From the number of comments and Facebook posts I’ve seen, most people will already have the Christmas decorations boxed and put away before they read this on Jan. 2.

I won’t be one of them. Our Christmas tree stays up until Jan. 6 each year.

Yes, part of it is because I love the look of my mismatched ornaments, each with its story to tell under the colored lights. And, yes, part of it’s because I’m clinging as tightly as I can to the tradition the 12 Days of Christmas begins on Christmas Day.

But in those 10 days between Dec. 26 and Jan. 6, it’s also a reminder to stop and remember the spirit of the holidays.

If you’re like me, December is filled with hustle and bustle, preparing for Christmas and gifts and family visits and secret Santas.

As a reporter, it’s also the most frenzied time of the year with events and food drives and concerts and a dozen places to be at the same time and only one camera.

After Christmas, everything hushes in a sated calm.

For once a year, the city is quiet and at peace, filled with memories of the holidays and a desire to rest before the start of the new year.

People think about what the next year will bring, how the years have changed, what to chose for a resolution. You’re tired, you deserve a rest, but in those moments of quiet, do you ever stop and think about how many events take place in the greater Hermiston area, especially between Thanksgiving and Christmas?

Let’s do a quick rundown: Festival of Lights, the Lighted Parade, Journey to Bethlehem, the Living Nativity, Hermiston Festival of Trees, Christmas Express, two Community Fellowship Dinners, the Inland Northwest Musicians holiday concerts, food basket programs in Echo, Umatilla, Stanfield.

Each one is impressive and worth taking pride in. Each one brings enjoyment to those in our community.

But you know what else each one of those have in common? Volunteers.

For each one of those events, people volunteer their time, talents, gifts, food or financials.

People spend hours organizing, running, setting up, breaking down, cleaning, calculating and improvising at each, all without receiving anything in return.

The hours and number of volunteers would be impressive for any one of these events. Now, look again. We’re talking about 11 different events, many that run over a series a days, and that’s not taking into account all the organization before hand. It’s impressive.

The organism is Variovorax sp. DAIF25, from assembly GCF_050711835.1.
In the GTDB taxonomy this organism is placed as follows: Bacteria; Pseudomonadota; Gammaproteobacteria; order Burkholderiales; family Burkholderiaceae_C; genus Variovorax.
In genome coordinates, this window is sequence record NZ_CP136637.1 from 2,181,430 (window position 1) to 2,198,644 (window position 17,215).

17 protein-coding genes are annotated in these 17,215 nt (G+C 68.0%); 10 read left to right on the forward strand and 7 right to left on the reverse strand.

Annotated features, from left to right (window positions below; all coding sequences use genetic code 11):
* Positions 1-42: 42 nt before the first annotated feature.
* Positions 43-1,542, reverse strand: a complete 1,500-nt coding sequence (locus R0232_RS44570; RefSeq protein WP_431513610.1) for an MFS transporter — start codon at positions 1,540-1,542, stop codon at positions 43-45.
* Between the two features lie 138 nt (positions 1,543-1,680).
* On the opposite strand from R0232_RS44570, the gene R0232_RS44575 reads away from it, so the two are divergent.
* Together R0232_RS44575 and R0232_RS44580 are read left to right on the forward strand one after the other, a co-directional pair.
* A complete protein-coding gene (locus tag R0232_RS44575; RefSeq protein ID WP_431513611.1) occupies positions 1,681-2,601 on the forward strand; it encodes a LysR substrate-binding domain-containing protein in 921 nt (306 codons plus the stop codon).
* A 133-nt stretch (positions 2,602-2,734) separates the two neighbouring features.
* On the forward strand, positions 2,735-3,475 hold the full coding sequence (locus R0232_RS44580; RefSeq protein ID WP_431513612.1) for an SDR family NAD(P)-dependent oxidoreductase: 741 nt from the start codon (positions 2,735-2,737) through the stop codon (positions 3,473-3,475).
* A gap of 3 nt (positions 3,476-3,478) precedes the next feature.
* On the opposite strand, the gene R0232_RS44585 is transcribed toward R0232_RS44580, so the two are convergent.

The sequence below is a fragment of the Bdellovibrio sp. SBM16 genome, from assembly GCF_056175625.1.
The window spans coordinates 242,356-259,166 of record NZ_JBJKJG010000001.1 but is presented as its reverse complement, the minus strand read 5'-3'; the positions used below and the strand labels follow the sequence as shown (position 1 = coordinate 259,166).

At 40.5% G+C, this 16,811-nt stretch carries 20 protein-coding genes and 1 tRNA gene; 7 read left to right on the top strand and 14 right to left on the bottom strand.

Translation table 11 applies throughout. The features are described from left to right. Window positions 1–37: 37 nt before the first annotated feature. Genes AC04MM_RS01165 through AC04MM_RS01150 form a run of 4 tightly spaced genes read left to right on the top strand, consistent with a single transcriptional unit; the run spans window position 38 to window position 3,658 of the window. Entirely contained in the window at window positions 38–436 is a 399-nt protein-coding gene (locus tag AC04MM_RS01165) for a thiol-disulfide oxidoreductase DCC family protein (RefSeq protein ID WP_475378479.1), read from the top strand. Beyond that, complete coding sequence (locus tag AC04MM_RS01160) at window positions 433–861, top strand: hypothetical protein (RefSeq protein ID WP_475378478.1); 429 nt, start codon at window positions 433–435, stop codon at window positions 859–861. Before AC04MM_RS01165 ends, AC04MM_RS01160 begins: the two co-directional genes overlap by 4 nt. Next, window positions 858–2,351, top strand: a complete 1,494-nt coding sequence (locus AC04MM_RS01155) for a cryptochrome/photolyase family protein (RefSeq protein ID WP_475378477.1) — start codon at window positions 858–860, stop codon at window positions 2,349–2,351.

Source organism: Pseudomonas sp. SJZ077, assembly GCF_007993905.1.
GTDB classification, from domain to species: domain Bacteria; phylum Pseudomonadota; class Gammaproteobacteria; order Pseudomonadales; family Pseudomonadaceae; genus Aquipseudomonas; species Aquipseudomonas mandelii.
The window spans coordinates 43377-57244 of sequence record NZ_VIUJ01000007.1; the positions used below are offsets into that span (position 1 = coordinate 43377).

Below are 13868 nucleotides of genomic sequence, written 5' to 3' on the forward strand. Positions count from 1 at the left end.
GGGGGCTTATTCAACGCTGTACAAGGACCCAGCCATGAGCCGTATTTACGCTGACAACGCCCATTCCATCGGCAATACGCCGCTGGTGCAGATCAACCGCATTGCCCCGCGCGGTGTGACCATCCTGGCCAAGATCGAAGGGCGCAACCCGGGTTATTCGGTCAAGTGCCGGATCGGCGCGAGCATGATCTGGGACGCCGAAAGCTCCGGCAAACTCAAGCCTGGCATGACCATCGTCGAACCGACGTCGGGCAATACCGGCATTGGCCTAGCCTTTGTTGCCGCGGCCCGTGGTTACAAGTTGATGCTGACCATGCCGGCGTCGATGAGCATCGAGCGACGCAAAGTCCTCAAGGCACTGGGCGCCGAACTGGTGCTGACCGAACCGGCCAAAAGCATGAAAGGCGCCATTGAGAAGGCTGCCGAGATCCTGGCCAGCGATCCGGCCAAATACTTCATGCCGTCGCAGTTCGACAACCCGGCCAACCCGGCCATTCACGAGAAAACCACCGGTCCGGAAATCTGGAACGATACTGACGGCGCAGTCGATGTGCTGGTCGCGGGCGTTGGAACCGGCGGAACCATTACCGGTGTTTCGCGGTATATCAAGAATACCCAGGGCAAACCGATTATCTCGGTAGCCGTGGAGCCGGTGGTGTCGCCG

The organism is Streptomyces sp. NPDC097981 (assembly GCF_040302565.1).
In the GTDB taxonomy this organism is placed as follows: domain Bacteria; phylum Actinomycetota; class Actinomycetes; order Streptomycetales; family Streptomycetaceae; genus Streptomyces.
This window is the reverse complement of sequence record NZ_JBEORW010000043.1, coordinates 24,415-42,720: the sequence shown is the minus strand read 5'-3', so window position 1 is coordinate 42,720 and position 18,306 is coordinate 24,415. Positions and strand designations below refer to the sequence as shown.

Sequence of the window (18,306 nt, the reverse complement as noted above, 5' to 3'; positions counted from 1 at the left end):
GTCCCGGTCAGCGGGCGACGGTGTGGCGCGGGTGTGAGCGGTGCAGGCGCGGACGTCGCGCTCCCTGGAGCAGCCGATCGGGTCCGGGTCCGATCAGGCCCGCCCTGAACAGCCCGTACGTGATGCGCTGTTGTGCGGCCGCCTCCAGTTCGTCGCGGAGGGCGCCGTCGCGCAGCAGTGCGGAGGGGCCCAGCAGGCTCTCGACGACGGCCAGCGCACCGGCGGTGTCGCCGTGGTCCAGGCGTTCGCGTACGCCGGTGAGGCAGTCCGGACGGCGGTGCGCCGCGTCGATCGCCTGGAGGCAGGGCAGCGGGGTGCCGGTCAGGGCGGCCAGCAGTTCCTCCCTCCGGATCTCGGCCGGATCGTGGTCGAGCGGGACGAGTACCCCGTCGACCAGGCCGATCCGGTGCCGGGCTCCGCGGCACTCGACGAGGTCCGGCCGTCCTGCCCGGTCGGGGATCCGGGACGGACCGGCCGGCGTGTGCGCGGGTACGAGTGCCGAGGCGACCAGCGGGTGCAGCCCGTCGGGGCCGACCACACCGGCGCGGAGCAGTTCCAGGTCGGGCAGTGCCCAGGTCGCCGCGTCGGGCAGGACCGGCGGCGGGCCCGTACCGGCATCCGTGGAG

Last month, I volunteered twice at the Festival of Lights. I stood in the rain and snow, counted the number of visitors and held up a bucket for donations.

It was cold, it was wet, it was long — and it was a wonderful experience I’d do again in a heartbeat. As Karen Hutchinson-Talaski said, “It is amazing how many people you recognize and have a little chat with. The little children’s faces are lit up like Christmas trees when they enter the gates -- either the lights or the idea that Santa is somewhere on the grounds seems to send a thrill through them.”

But from my nine hours in the cold, three things stand out for me: 1. The little girl in her snowsuit who froze in place when she came around the ticket booth and saw the lights. She wouldn’t move and barely blinked, staring at the displays, and, probably, the line of strangers she had to pass through to find her mom’s hand.

2. How many people gave $5, $10 or $20 at the gate, even if it was only a couple walking through.

3. Pirouline rolled wafters. The second Saturday I stood at the gate, a van pulled up in front of the ticket booth. Two young girls jumped out and ran over to where Holly Dillemuth and I were standing with our buckets. Instead of the usual questions — How much does it cost, is the carriage running, is Santa here — they handed us a round tin of the chocolate cookies. “These are for you,” they said. Then they ran back to the van, climbed in and went on their way. To the little girls and the driver of that van: Thank you.

To the community at large: Be proud. Not only is our community full of volunteers; it’s full of people willing to give back to those volunteers. No area is perfect, but, when it comes to heart, no one does it like this area this year.

Every area has dark days, crimes and negative impacts, but it’s experiences like these December events that truly make a community.

I’m proud to have been a part of this community in 2012. I know I missed the midnight countdown and 2013 is already upon us, but here’s a toast to everyone who volunteered or donated in 2012.

Even if no one knows what you’ve done, you’ve made a difference. So here’s my request for Umatilla and Morrow counties in 2013: Keep doing what you’re doing, and, if you can, do it even better.

Jennifer Colton is the community reporter for the Hermiston Herald. She can be reached at

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